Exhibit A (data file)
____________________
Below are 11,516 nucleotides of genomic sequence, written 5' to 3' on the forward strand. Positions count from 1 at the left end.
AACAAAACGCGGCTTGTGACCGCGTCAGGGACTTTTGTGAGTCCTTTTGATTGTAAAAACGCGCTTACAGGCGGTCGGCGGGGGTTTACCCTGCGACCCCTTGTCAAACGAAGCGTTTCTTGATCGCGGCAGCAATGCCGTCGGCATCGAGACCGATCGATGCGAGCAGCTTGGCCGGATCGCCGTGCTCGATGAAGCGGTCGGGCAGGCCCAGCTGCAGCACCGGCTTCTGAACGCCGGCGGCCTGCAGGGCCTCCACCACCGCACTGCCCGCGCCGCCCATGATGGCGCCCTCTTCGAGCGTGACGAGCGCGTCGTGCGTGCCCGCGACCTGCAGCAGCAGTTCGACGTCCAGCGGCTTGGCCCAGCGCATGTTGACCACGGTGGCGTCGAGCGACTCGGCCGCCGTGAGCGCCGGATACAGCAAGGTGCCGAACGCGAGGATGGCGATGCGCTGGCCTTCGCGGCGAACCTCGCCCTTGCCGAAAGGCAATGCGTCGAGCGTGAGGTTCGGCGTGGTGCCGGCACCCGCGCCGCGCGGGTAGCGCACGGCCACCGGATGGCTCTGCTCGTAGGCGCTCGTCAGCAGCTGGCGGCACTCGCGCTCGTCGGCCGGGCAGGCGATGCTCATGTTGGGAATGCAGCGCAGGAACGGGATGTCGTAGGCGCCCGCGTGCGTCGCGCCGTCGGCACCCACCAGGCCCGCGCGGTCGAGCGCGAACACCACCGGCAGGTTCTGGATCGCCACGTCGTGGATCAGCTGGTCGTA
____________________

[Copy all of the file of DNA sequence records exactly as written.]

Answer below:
Below are 11,516 nucleotides of genomic sequence, written 5' to 3' on the forward strand. Positions count from 1 at the left end.
AACAAAACGCGGCTTGTGACCGCGTCAGGGACTTTTGTGAGTCCTTTTGATTGTAAAAACGCGCTTACAGGCGGTCGGCGGGGGTTTACCCTGCGACCCCTTGTCAAACGAAGCGTTTCTTGATCGCGGCAGCAATGCCGTCGGCATCGAGACCGATCGATGCGAGCAGCTTGGCCGGATCGCCGTGCTCGATGAAGCGGTCGGGCAGGCCCAGCTGCAGCACCGGCTTCTGAACGCCGGCGGCCTGCAGGGCCTCCACCACCGCACTGCCCGCGCCGCCCATGATGGCGCCCTCTTCGAGCGTGACGAGCGCGTCGTGCGTGCCCGCGACCTGCAGCAGCAGTTCGACGTCCAGCGGCTTGGCCCAGCGCATGTTGACCACGGTGGCGTCGAGCGACTCGGCCGCCGTGAGCGCCGGATACAGCAAGGTGCCGAACGCGAGGATGGCGATGCGCTGGCCTTCGCGGCGAACCTCGCCCTTGCCGAAAGGCAATGCGTCGAGCGTGAGGTTCGGCGTGGTGCCGGCACCCGCGCCGCGCGGGTAGCGCACGGCCACCGGATGGCTCTGCTCGTAGGCGCTCGTCAGCAGCTGGCGGCACTCGCGCTCGTCGGCCGGGCAGGCGATGCTCATGTTGGGAATGCAGCGCAGGAACGGGATGTCGTAGGCGCCCGCGTGCGTCGCGCCGTCGGCACCCACCAGGCCCGCGCGGTCGAGCGCGAACACCACCGGCAGGTTCTGGATCGCCACGTCGTGGATCAGCTGGTCGTA